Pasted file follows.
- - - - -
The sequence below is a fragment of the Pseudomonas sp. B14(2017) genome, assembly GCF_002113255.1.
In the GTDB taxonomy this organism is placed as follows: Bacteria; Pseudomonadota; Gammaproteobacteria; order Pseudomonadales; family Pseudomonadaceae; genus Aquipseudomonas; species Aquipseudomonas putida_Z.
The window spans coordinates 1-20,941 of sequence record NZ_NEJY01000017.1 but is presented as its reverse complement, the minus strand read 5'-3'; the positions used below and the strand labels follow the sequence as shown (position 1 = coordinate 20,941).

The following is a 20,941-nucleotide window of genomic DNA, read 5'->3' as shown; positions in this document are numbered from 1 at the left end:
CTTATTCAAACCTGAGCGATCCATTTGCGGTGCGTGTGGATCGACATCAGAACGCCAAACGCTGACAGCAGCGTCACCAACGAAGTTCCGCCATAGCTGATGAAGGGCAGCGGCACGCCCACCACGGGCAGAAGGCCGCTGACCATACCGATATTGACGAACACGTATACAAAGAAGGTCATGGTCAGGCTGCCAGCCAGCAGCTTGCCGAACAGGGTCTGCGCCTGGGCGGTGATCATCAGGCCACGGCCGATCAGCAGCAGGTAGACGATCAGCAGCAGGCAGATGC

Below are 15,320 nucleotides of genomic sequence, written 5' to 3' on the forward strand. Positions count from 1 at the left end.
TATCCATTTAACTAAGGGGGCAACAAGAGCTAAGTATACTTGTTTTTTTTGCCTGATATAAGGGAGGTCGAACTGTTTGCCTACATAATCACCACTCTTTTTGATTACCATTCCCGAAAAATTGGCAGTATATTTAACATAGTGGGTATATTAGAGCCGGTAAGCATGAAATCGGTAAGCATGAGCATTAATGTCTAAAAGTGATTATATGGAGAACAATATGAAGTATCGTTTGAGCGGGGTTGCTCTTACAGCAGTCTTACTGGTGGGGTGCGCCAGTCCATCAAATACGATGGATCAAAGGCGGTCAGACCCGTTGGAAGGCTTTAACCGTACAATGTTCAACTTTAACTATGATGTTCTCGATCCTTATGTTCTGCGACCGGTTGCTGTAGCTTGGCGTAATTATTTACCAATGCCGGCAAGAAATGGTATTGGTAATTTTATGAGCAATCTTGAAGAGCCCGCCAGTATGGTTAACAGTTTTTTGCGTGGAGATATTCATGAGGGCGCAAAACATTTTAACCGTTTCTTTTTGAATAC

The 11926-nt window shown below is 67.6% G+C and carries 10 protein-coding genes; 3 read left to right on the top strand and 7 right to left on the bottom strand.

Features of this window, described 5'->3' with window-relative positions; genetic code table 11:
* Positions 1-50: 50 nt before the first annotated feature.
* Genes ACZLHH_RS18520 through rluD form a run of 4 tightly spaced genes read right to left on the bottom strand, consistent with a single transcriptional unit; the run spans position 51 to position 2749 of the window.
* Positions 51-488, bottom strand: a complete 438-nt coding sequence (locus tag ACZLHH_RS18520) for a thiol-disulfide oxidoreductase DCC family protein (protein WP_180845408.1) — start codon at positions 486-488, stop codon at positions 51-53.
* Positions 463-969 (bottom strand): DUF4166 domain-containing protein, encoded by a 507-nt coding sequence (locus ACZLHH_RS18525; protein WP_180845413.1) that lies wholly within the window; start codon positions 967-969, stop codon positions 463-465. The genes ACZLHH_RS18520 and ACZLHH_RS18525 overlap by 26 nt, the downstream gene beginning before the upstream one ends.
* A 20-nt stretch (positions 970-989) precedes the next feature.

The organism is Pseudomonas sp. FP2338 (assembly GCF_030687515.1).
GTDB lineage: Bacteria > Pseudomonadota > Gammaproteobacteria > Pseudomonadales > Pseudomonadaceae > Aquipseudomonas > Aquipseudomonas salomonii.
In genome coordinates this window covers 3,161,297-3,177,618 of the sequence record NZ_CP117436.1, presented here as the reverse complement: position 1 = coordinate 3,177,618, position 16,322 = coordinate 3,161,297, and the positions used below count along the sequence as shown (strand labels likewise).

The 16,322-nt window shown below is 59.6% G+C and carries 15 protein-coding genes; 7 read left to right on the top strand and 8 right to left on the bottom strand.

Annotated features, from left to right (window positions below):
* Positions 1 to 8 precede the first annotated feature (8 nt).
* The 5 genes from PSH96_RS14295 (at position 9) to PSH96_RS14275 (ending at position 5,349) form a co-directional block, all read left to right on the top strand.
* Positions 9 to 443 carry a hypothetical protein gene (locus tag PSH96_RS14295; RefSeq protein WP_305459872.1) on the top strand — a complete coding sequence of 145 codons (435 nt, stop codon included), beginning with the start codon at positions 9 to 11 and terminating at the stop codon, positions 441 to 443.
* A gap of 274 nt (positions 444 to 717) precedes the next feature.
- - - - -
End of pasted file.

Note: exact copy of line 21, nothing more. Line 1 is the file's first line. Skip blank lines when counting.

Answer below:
* The 5 genes from PSH96_RS14295 (at position 9) to PSH96_RS14275 (ending at position 5,349) form a co-directional block, all read left to right on the top strand.